LAB loses some of its bite

A county court breach of contract dispute looks set to have major ramifications for legal aid.

Solicitors involved in the case say that it lays down important guidelines on when the legal aid charge bites on recovered cash. It has, they say, revealed that certain funds which previously have been subject to the charge should not have been.

The Legal Aid Board may end up having to pay back a hefty sum now that the Court of Appeal has ruled that it should not be levying a charge against certain recovered money.

However, the case may be taken further. Although the Appeal Court refused leave for the LAB to take the matter to the Law Lords, a petition for leave to appeal has now been lodged at the House of Lords.

The matter which sparked off the action was a low-key breach of contract claim at Hemel Hempstead County Court involving only £3,543.

A damages claim was brought against the seller of property on the basis that he had not completed work he was under contract to complete. Initially a summary judgment was entered against the defendant. That was then set aside and he was given leave to defend on condition he paid money into court. However, a further default judgment was entered against him and he was ordered to pay £3,173 to the plaintiffs.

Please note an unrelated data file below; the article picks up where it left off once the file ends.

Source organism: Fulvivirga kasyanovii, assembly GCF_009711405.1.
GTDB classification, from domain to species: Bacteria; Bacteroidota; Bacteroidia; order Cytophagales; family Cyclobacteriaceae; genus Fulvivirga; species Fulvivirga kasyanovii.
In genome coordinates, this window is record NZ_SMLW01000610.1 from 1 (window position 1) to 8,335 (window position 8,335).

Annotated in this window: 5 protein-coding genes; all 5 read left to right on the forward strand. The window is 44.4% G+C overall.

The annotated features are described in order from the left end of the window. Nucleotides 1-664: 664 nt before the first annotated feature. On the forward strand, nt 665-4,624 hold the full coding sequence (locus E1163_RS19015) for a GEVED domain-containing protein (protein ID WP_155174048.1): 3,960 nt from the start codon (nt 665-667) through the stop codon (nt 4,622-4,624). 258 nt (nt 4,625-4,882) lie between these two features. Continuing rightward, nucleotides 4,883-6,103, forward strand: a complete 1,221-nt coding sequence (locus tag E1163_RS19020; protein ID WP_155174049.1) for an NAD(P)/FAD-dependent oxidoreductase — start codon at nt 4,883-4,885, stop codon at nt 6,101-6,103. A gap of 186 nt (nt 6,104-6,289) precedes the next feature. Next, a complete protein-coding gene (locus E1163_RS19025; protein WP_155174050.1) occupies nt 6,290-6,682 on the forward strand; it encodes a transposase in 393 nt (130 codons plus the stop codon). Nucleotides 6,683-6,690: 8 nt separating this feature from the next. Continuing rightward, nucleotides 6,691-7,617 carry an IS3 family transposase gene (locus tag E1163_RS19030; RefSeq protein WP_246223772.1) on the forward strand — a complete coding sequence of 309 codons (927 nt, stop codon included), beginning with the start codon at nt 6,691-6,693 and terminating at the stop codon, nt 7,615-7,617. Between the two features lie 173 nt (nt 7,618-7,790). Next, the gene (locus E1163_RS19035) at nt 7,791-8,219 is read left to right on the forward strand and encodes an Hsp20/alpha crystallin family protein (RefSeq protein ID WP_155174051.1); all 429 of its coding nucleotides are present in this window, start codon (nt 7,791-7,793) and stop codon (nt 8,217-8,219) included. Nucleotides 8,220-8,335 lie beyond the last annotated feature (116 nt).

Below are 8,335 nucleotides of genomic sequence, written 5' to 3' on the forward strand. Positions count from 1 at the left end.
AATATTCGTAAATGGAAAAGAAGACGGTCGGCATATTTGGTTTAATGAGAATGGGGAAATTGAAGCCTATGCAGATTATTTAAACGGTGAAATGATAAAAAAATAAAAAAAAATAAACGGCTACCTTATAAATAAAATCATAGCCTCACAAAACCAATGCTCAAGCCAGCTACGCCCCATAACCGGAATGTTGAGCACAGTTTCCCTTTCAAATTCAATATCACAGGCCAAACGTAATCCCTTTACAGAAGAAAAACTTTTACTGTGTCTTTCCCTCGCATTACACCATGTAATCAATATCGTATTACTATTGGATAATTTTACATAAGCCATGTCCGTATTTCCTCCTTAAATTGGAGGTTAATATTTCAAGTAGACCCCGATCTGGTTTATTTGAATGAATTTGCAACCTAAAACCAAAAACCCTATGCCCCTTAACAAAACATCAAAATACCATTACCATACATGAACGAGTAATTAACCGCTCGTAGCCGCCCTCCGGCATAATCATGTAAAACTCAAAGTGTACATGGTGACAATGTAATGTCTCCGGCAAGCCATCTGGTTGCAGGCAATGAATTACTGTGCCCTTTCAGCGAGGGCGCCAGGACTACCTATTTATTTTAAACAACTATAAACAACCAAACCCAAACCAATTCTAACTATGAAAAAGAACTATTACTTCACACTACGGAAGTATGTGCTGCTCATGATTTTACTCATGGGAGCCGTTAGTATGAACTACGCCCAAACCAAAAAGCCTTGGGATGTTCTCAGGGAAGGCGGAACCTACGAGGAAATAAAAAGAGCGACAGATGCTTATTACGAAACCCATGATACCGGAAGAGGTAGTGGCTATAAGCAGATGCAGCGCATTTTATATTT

He then obtained legal aid to defend the action, the judgment was set aside and the money already paid to the plaintiffs was paid back into court. Ultimately the claim against the defendant was dismissed by consent.

It was then that the LAB sought to levy its charge against the money originally paid out by the defendant but then paid back into court. It successfully claimed in the High Court that the money was vulnerable to the charge.

However, in the Court of Appeal, Lords Justice Ward, Pill and Leggatt ruled that it was not and could not be classed as "recovered" money on which the charge could bite.

The case has established guidelines for a grey area of legal aid practice and the ruling is one of considerable significance to practitioners, says Alison Trent, of Fleet Street-based Alison Trent & Co, who masterminded the challenge to the LAB's stance.

She says the fact that the LAB is attempting to take the case to the House of Lords indicates just how important it views the matter.

"We always took the view that the payment of this money into court was a procedural move and that the charge could not bite against it," she says.

"If the charge could bite against sums of this nature then the ramifications would be very wide. It would certainly serve as a disincentive to legally- aided people when it comes to paying money into court in a bid to settle claims. Once money was paid in, it could become vulnerable to the charge.

"Even if a letter offering settlement was written, it's possible the money so offered could be viewed as being vulnerable."

She also believes the LAB is concerned that it may have to pay back a massive amount of money because of the incorrectly-applied levy. Her view seems to be backed by the fact the board has already admitted the Appeal Court ruling could lead to the charge no longer being applied in many cases in which it once would have been.

Solicitors involved in the case say that the LAB has also hinted that the ruling may lead to restrictions on the availability of legal aid.